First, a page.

Individual-level studies of electoral turnout and vote choice have focused largely on personal attributes as explanatory variables. We argue that scholars should also consider the social network in which individuals are embedded, which may influence voting through variation in individuals’ social proximity to elites. Our analysis rests on newly discovered historical records revealing the individual votes of all electors in the 1859 statewide elections in Alexandria, Virginia and the 1874 municipal elections in Newport, Kentucky, paired with archival work identifying the social relations of the cities’ populations. We also replicate our core findings using survey data from a modern municipal election. We show that individuals more socially proximate to elites turn out at a higher rate and individuals more socially proximate to a given political party’ elites vote disproportionately for that party. These results suggest an overlooked social component of voting and provide a rare nineteenth-century test of modern voting theories.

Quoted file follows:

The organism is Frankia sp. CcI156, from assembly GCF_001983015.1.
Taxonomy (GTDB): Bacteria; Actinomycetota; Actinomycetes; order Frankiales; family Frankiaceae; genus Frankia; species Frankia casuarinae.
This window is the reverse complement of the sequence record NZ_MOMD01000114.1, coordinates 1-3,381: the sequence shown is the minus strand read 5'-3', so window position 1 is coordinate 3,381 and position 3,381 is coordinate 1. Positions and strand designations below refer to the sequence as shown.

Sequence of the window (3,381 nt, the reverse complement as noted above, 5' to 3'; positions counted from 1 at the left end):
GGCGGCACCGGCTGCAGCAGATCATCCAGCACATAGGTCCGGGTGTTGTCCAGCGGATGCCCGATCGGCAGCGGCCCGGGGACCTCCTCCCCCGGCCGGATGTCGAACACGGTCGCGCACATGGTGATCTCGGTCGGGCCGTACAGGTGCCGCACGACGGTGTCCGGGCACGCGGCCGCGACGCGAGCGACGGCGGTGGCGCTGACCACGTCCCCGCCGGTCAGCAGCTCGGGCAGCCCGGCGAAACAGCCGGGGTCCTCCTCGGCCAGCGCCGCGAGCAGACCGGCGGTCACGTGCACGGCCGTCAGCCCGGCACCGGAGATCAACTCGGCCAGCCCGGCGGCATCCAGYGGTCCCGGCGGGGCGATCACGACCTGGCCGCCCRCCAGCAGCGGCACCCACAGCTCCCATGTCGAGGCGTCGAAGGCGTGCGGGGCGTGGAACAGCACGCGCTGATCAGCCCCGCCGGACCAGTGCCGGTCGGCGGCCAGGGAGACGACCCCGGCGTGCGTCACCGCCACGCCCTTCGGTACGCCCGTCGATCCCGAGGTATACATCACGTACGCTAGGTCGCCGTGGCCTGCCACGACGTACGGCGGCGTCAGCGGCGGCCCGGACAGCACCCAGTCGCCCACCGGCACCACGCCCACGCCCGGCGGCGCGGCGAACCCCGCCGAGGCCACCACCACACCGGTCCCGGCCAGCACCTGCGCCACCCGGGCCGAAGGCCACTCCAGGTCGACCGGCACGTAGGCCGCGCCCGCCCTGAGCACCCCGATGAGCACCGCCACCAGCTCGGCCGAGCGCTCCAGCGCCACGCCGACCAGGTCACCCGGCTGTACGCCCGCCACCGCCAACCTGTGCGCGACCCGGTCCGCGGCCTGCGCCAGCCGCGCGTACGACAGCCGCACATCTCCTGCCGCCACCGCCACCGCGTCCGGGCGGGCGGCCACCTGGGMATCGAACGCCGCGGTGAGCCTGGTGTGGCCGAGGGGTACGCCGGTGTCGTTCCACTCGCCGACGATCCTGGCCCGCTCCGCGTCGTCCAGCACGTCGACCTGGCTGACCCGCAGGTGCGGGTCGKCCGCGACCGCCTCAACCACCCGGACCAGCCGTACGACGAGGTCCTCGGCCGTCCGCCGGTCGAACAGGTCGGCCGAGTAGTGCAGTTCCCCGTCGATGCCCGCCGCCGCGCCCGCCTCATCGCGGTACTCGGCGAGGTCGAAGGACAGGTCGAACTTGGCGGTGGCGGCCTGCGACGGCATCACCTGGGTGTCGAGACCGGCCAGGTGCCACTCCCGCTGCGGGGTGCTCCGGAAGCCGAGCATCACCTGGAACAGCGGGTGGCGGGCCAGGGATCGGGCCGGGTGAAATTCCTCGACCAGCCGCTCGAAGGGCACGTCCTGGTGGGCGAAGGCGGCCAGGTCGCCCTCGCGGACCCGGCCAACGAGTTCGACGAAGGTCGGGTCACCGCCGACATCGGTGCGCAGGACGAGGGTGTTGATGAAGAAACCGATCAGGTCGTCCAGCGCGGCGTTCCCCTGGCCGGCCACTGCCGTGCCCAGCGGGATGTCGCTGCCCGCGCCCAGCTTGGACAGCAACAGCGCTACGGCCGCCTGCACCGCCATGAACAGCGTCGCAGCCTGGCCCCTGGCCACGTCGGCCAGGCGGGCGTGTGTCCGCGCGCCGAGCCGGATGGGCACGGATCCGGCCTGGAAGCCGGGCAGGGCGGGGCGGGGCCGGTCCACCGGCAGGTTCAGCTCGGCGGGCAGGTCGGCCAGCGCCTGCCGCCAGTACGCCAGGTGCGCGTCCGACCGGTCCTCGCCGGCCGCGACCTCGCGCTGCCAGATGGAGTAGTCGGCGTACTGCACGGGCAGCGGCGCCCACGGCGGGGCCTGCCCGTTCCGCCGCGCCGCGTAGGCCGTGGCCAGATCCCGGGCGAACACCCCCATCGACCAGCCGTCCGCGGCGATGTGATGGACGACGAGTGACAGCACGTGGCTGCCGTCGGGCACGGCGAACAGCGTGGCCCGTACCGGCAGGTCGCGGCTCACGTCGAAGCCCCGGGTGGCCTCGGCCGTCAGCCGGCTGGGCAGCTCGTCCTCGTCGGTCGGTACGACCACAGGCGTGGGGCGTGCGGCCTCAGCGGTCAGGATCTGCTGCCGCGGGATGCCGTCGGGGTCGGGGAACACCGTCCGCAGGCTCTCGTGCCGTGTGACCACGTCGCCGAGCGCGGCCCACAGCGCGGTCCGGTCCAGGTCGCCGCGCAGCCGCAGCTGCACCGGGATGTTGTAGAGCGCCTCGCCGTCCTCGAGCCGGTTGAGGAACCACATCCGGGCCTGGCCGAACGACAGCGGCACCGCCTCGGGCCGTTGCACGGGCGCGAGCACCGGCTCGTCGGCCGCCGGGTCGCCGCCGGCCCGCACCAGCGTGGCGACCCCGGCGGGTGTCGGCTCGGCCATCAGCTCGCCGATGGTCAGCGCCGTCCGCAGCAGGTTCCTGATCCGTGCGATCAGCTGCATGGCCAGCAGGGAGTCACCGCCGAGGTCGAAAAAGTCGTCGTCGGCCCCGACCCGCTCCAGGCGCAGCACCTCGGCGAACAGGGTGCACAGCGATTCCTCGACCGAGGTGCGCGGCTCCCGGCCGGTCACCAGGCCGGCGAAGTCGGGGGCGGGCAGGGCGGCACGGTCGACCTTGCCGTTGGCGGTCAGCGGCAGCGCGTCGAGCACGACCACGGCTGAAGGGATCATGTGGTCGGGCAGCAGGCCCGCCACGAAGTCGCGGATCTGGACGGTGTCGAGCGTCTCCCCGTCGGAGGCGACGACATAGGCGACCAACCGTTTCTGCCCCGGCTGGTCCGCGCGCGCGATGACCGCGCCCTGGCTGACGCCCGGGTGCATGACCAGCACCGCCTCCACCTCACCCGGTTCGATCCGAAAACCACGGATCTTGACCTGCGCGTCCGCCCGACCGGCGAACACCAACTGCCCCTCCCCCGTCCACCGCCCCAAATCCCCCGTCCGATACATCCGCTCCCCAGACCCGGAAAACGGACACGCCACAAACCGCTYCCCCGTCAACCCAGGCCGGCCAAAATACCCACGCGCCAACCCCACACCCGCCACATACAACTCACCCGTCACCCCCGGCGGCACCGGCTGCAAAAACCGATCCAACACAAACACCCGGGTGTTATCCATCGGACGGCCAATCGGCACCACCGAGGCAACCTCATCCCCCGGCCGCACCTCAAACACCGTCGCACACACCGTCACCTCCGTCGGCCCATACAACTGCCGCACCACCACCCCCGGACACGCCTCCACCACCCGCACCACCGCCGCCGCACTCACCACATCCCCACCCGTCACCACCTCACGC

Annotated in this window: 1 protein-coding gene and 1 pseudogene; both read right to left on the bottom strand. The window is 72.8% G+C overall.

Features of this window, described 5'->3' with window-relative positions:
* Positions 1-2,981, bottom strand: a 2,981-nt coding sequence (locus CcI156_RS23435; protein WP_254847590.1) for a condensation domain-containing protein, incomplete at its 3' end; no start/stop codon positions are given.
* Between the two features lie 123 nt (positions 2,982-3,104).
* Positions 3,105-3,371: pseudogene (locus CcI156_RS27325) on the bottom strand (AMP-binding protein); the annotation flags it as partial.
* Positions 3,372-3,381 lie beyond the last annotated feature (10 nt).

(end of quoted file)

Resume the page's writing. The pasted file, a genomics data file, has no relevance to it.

This article is part of a larger project examining Viva Voce voting. For more information about the project, or to explore the data, visit: http://sociallogic.iath.virginia.edu/